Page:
How Life Insurance Companies Make Money on Their General Account Policies

Warren Buffet generally explained the concept of how insurance companies make money in his 2002 Berkshire Hathaway Shareholder Letter. Mr. Buffet stated that: “[t]o begin with, float is money we hold but don’t own. In an insurance operation, float arises because premiums are received before losses are paid, an interval that sometimes extends over many years. During that time, the insurer invests the money. This pleasant activity typically carries with it a downside: The premiums that an insurer takes in usually do not cover the losses and expenses it eventually must pay. That leaves it running an “underwriting loss,” which is the cost of float. An insurance business has value if its cost of float over time is less than the cost the company would otherwise incur to obtain funds. But the business is a lemon if its cost of float is higher than market rates for money.”

Life insurance companies execute the strategy described by Mr. Buffet, as follows: They derive their profits from the spread between their General Account earnings and what they credit as interest on insurance policies. For simplicity’s sake, Profit = general account return – guaranteed interest credited on policies.

What is a Prolonged Low-Rate Environment?

A low-interest rate environment occurs when the risk-free rates of interest set by central banks are lower than the historic averages for a prolonged period of time. In the United States, the risk-free rate is generally determined based on the interest earned on Treasury securities.

Most of the developed world has experienced a low-rate environment since 2009 as central banks cut interest rates to effectively 0% in order to stimulate economic growth and prevent deflation. This has been referred to as quantitative easing, or QE. The generic purpose of lowering interest rates is to stimulate economic growth by making it cheaper to borrow money to finance investment.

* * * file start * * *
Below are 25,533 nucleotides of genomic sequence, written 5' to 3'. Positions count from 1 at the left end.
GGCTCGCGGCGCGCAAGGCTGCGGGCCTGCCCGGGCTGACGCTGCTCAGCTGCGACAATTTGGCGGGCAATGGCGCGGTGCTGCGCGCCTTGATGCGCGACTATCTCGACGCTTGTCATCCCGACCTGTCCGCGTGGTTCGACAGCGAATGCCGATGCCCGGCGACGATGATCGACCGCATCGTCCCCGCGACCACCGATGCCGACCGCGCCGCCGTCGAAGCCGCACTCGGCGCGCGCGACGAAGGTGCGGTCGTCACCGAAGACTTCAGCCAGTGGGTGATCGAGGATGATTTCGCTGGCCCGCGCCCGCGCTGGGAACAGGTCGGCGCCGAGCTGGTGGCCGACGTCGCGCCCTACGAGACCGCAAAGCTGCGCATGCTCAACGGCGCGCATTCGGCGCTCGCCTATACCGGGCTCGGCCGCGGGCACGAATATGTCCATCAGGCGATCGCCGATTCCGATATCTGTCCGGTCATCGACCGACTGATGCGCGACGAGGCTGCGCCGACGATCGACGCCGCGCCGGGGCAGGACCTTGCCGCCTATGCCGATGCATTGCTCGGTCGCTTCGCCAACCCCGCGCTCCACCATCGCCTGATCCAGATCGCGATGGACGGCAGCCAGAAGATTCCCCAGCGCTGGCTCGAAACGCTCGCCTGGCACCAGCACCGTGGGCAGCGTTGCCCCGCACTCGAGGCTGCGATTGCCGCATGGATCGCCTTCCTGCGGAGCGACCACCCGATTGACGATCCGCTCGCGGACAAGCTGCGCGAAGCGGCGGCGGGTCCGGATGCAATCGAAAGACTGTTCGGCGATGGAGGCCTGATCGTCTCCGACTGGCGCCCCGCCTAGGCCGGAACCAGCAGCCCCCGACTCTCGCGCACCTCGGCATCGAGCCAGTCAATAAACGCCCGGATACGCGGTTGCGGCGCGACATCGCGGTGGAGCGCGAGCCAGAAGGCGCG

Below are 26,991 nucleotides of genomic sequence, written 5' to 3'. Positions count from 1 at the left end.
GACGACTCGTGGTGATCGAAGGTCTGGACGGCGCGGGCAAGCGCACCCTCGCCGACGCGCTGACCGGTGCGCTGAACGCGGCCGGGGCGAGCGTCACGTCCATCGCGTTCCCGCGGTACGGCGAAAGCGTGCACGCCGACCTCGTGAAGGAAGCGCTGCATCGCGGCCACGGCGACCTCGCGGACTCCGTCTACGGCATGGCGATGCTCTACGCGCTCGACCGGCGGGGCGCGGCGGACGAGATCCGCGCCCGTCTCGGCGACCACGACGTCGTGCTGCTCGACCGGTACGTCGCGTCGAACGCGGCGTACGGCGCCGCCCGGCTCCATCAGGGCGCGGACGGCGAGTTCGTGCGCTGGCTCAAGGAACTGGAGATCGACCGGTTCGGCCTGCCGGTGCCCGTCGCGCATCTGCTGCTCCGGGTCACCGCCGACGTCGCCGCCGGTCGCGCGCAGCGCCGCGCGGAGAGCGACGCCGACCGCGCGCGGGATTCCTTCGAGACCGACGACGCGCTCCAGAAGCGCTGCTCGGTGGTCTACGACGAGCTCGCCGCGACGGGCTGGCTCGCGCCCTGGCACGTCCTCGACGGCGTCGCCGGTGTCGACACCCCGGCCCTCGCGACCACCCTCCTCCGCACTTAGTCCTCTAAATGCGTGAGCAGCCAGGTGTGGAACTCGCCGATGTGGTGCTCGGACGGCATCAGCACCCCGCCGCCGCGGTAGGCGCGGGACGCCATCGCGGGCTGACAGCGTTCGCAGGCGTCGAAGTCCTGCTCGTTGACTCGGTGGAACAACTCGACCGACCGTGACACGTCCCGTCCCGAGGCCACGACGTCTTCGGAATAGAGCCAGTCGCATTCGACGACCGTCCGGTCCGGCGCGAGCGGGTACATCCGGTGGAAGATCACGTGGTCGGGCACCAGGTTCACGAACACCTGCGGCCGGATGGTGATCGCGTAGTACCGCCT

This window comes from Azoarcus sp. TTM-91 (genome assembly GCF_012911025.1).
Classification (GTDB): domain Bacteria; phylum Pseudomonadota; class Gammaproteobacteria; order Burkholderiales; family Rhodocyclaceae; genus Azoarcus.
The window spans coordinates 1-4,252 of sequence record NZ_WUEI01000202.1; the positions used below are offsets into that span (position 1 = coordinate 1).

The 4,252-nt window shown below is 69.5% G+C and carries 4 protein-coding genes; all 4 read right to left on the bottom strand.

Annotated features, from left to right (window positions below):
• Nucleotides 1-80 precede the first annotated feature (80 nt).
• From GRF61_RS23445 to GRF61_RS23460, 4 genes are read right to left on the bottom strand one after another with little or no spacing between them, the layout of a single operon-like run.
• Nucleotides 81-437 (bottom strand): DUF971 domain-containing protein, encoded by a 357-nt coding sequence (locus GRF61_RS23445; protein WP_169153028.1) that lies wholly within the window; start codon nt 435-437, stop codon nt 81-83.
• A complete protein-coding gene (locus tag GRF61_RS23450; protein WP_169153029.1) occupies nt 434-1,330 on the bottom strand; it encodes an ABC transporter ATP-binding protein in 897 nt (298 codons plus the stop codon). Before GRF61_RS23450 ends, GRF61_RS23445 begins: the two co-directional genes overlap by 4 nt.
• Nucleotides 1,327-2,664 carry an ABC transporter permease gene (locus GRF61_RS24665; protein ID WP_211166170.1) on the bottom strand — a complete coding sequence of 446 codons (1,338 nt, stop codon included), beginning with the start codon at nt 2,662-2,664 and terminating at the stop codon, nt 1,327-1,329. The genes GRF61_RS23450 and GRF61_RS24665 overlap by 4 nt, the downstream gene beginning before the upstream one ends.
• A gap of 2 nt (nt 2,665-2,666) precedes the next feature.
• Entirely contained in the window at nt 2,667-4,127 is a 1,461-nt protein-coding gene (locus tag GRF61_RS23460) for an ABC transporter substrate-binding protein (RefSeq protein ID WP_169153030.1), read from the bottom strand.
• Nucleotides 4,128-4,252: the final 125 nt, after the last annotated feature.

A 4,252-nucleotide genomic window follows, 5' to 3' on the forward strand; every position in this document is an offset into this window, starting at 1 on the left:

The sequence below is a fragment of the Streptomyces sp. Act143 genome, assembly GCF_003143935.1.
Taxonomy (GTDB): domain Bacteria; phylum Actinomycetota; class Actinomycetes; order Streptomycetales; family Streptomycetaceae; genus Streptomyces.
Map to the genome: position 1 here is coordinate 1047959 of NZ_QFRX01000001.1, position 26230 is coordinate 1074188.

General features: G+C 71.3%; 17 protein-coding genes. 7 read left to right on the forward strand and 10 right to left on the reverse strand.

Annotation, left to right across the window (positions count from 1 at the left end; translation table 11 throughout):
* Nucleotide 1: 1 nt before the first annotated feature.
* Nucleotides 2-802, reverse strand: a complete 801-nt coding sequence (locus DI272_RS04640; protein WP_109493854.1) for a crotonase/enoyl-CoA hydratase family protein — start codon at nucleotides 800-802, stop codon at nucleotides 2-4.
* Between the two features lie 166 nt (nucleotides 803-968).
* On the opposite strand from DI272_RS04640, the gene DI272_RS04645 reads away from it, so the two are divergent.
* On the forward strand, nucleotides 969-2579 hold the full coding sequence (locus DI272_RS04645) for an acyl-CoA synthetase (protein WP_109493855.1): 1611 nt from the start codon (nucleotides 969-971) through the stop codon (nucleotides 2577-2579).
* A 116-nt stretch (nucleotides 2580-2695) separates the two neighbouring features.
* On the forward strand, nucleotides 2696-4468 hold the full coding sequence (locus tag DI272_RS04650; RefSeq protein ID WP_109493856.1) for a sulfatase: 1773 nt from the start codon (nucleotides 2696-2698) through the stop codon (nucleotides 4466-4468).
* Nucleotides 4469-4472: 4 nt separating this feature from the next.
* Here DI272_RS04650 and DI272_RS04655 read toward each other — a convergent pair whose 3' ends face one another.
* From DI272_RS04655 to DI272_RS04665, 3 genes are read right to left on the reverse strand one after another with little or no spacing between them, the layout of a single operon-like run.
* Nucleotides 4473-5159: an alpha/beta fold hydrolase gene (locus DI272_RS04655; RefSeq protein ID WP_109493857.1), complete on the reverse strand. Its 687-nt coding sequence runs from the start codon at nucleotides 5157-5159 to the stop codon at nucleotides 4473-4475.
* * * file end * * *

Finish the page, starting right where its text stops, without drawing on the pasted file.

On December 19, 2018, the Fed raised interest rates for the fourth time in 2018 and the ninth since the Fed began raising rates from near-zero in 2015. The Fed raised the benchmark short-term interest rate to a range of 2.25% to 2.5%. However, the Federal Reserve cut interest rates 3 times in 2019. Reversing nearly all of 2018’s rate increases as “uncertainty from President Trump’s trade war and slowing global growth continue to pose risks to the United States economy.” The benchmark short-term interest rate has now fallen to 1.5% to 1.75%. Therefore, we are mired in a prolonged, 11-year low-interest-rate environment.

What is the Average General Account Policy Crediting Rate?

Over the past 75 years, the average return of an investment that approximates the high-quality corporate yield curve (investment grade corporate bonds) has been around 6 or 7 percent. Thus, the interest credited on guaranteed products issued by life insurance companies has been in line with this return minus costs, management fees, and a reasonable buffer (profit).

Why Does This Matter?

During times of persistent low-interest rates, returns from General Account portfolios predominated by US corporate bonds might be insufficient to meet guaranteed obligations to policyholders. Life insurance companies typically offer products with guarantees regarding the level of income over the life of the policy. The life of these policies could be 30 years or more. Life insurance companies could be facing a mismatch between assets and liabilities because they wrote a significant portion of these products when the economic outlook appeared dramatically different.

As stated, most life insurance contract liabilities are long-duration contracts. In a low-interest-rate environment, it is challenging for a life insurance company to find relatively low-risk, high-yielding, long-duration assets to match fixed annuities and other products that guarantee a minimum annual return.

Older fixed income insurance products have guarantees that closely match or likely surpass current investment portfolio yields. Consequently, this is likely to put a strain on life insurance companies due to spread compression or negative interest margins.

Over the short term, this economic reality (Loss) is the cost of doing business for a life insurance company. Over the long term, this presents a significant challenge for life insurance company asset/liability management teams and the possibility of systemic risk.

For More Information:

One comment

Leave a Reply

%d bloggers like this: